The Student Room Group

How does one run a medical society????

I’m creating a medical society at my school, but I’m a bit lost. I know how I want it to be, but it feels unfeasible by myself? I’ve tried to get others involved and form a leadership committee. I know it’s only been a week since I had the idea and asked if they wanted to help, but they all seem to lack initiative and I can tell I’ll end up doing all the work while they take credit as the “leadership committee”.
Is it possible to just lead it solo? And if so, how should I go about it, so it doesn’t flop?
Also how do I gather members quickly? I’ve sent out emails and talked to people, but there’s not much response…
(edited 8 months ago)
Original post by ewgross
I’m creating a medical society at my school, but I’m a bit lost. I know how I want it to be, but it feels unfeasible by myself? I’ve tried to get others involved and form a leadership committee. I know it’s only been a week since I had the idea and asked if they wanted to help, but they all seem to lack initiative and I can tell I’ll end up doing all the work while they take credit as the “leadership committee”.
Is it possible to just lead it solo? And if so, how should I go about it, so it doesn’t flop?
Also how do I gather members quickly? I’ve sent out emails and talked to people, but there’s not much response…

So you want to create a medicine club:
Create resources about work experience: the importance of volunteering (for example at the NHS), virtual work experience programs (BSMS virtual work experience, springpod NHS virtual work experience, observeGP). Communication skills are essential in medicine so, for example, for your year 12 work experience, anything that helps improve your communication is good - working with children in a nursery or primary school. As you need to adjust you ways of communication so it is understood - using hand gestures, speaking slowly and clearly, using pictures…
Super-curricular activities to show passion for medicine: books (When Breath Becomes Air), making your own research report on a topic in biology, https://www.ncbi.nlm.nih.gov/books/NBK26876/#:~:text=The%20hypothesis%20that%20RNA%20preceded,gradually%20been%20replaced%20by%20RNA. This website is good to find articles that dont need signing in with an institution login.
UCAT and its preparation: The entrance exam is tough - especially the time pressure. Slowly develop the skills it tests you on. For example, for the verbal reasoning section, practice speed reading. https://www.mindtools.com/aokg6bn/speed-reading For the abstract reasoning, train your pattern recognition skills to be systematic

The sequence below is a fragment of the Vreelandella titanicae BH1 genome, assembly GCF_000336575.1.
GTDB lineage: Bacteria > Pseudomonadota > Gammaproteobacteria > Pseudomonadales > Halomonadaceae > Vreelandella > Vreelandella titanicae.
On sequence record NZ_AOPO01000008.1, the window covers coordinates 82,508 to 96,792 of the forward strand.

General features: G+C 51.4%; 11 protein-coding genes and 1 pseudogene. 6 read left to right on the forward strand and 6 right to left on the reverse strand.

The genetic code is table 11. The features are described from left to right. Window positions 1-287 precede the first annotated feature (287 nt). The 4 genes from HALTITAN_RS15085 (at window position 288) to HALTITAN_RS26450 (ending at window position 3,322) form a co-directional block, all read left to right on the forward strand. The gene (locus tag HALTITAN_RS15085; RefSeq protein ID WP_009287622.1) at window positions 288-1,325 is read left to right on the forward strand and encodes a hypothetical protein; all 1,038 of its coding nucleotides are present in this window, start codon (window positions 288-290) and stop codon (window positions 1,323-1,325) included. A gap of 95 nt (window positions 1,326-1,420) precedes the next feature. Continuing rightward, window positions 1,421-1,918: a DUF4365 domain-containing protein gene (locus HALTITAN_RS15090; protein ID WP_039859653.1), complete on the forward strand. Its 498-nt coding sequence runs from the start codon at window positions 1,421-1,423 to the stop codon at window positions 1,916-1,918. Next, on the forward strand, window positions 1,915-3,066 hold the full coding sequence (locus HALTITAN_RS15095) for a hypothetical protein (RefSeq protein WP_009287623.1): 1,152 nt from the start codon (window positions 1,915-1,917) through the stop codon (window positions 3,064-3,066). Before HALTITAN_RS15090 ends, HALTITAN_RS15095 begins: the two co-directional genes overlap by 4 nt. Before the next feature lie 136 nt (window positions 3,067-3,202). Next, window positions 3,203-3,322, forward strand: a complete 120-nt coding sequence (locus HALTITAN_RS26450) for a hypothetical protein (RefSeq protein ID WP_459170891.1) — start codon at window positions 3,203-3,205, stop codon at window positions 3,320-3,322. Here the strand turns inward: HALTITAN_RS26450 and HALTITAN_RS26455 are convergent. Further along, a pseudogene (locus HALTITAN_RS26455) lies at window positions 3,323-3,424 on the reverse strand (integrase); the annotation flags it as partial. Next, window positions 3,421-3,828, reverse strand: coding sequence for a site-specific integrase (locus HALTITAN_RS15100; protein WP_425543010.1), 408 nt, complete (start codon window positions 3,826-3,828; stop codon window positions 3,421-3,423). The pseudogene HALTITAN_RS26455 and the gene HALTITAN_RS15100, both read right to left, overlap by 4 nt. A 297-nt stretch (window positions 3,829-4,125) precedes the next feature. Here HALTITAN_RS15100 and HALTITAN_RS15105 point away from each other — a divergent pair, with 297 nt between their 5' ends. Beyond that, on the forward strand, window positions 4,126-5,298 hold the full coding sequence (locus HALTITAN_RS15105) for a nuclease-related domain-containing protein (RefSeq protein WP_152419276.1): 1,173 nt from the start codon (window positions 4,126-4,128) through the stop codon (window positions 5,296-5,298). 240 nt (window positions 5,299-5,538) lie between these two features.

Medical schools: All medical schools have different selection criteria and selection process. So apply to medical schools that have a lower chance of rejecting you. For example, Exeter is the most lenient towards GCSE’s requiring only level 4 or above in English Language. But Nottingham scores you out of 152 points. 60 points for the SJT banding, 60 points for your UCAT score, 32 points for GCSE (a 9 grade is worth 4 points, 8 is worth 3 points, 7 is worth 2 points, 6 is worth 1 point), requiring a minimum 6 in maths and english. A Levels range from AAA to A*AA to A*A*A. With subjects typically being biology, or chemistry required (both or one of them with another science). So it is important to research all medical schools selection process - especially when it involves the UCAT score.
Alternative routes to medicine: Foundation year (if your A Levels are not what medical schools want, for example, if you didn't do biology or chemistry), graduate medicine.
Interview practice: Your personal statement, UCAT score, GCSE’s, A Level predicted grades all helped you get to interview. So it is time to practice. It is easy to write your passion for medicine, but speaking it is different. Especially with multi mini interviews.
Original post by ewgross
I’m creating a medical society at my school, but I’m a bit lost. I know how I want it to be, but it feels unfeasible by myself? I’ve tried to get others involved and form a leadership committee. I know it’s only been a week since I had the idea and asked if they wanted to help, but they all seem to lack initiative and I can tell I’ll end up doing all the work while they take credit as the “leadership committee”.
Is it possible to just lead it solo? And if so, how should I go about it, so it doesn’t flop?
Also how do I gather members quickly? I’ve sent out emails and talked to people, but there’s not much response…


Hi @ewgross

This sounds like a great idea!

With your leadership committee, have you tried giving members specific roles, such as "secretary" or "events manager"? I am part of a society at university and the committee has specific roles to be filled. This way, people can share the workload together but also have a sense of responsibility. Some roles we have are...
President - to act as a leader
Secretary - to be in charge of admin, emails, contacting external organisations, etc.
Treasurer - to look after the money/budget - if you have one
Participation and Inclusions Officer - to make sure everyone is included